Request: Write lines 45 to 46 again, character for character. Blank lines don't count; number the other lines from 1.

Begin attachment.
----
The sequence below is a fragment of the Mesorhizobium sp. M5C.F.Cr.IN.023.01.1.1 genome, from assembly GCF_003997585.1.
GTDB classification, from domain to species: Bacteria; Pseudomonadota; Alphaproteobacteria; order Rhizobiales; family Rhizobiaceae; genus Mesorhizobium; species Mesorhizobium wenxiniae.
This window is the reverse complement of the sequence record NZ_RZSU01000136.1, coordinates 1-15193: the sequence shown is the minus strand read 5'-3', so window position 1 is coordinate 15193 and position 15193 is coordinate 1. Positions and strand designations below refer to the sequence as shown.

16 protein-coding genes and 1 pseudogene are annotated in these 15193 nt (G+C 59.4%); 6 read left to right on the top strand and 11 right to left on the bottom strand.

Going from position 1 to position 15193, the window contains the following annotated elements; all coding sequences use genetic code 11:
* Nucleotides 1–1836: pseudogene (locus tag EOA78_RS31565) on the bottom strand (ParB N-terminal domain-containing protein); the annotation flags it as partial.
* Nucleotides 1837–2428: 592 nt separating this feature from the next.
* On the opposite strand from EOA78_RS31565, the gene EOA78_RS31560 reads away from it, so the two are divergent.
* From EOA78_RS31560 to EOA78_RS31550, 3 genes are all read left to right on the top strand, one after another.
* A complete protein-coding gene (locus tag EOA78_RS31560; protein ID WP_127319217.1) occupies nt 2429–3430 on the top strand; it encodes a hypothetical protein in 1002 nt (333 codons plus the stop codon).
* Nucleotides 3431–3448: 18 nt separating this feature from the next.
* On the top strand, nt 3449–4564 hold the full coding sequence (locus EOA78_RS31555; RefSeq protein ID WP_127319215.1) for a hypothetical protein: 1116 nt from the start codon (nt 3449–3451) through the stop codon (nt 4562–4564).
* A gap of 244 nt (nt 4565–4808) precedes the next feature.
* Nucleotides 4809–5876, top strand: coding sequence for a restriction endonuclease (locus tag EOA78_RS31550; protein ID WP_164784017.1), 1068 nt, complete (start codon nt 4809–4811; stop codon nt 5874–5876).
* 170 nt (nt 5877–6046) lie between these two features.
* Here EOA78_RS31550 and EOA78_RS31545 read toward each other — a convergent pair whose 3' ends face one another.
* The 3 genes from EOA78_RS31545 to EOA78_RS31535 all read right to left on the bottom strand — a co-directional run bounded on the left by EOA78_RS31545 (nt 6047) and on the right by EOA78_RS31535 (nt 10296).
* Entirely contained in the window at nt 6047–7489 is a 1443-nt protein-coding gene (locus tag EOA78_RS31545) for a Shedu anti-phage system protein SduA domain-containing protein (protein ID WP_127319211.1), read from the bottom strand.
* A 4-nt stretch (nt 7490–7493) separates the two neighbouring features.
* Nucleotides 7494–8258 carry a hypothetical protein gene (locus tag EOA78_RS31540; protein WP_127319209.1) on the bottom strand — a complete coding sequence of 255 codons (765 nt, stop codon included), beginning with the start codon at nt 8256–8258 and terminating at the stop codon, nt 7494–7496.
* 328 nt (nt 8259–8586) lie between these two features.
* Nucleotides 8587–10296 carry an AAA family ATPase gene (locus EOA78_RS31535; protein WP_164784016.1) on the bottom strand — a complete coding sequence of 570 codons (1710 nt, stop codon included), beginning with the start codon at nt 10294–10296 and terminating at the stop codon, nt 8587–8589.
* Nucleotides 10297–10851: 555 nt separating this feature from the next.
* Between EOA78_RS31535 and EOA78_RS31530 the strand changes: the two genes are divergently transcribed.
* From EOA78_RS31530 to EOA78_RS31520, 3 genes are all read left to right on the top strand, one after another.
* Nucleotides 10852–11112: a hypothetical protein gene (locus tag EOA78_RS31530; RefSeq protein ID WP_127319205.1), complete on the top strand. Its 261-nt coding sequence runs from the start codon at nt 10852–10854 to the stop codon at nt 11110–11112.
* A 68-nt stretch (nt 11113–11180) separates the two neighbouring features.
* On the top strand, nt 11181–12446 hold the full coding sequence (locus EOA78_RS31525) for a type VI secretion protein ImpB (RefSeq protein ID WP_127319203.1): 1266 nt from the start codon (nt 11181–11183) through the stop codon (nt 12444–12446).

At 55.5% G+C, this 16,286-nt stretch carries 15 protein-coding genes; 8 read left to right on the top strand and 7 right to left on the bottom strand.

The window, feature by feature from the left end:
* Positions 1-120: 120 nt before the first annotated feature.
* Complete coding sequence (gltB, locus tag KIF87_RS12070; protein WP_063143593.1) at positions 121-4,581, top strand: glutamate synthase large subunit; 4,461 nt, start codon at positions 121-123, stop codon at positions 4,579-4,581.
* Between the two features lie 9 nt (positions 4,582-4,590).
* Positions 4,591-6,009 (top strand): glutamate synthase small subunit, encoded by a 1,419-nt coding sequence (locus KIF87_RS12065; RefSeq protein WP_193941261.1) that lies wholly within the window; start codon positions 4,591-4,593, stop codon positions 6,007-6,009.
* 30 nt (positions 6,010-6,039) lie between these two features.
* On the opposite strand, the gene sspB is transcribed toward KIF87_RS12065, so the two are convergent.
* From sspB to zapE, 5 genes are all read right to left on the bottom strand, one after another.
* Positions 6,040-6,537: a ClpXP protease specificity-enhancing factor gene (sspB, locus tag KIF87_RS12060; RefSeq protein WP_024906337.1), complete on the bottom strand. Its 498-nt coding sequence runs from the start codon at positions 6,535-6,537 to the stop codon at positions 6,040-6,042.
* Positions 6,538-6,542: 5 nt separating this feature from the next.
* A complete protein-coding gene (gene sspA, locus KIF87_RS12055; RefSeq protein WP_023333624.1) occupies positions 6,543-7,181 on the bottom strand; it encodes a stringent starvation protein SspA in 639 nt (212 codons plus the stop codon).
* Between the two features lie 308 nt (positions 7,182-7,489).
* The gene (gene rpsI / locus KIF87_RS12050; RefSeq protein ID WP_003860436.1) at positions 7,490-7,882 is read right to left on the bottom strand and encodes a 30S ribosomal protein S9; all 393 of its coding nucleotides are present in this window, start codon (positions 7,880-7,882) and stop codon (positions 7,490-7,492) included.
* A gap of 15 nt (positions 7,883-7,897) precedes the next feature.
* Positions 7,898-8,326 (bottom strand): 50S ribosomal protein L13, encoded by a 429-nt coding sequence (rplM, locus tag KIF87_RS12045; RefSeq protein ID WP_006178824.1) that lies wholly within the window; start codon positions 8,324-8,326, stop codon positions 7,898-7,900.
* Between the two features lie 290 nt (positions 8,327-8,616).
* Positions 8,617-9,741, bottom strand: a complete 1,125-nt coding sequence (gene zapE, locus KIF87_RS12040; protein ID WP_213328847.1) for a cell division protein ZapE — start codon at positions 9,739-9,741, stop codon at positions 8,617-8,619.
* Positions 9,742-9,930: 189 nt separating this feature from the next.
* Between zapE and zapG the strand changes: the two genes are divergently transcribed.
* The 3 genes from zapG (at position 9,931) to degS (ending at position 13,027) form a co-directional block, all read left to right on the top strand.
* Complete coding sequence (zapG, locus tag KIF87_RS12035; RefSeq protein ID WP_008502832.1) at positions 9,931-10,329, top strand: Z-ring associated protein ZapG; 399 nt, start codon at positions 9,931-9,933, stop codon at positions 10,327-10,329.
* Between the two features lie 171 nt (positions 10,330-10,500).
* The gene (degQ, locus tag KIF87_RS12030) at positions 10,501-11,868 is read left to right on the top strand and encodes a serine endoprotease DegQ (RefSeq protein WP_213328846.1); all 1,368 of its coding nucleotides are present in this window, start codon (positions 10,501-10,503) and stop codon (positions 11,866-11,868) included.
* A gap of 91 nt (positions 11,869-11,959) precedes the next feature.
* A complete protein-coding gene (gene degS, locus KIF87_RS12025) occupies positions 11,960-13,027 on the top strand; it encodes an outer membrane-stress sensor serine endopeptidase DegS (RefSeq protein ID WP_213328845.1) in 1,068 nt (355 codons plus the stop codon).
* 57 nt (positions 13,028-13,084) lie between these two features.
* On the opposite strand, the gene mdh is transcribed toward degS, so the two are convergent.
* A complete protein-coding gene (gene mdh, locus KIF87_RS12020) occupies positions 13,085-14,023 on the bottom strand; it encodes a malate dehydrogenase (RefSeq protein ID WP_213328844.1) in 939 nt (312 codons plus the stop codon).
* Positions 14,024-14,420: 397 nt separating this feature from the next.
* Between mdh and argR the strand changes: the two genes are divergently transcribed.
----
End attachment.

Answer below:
* Between the two features lie 290 nt (positions 8,327-8,616).
* Positions 8,617-9,741, bottom strand: a complete 1,125-nt coding sequence (gene zapE, locus KIF87_RS12040; protein ID WP_213328847.1) for a cell division protein ZapE — start codon at positions 9,739-9,741, stop codon at positions 8,617-8,619.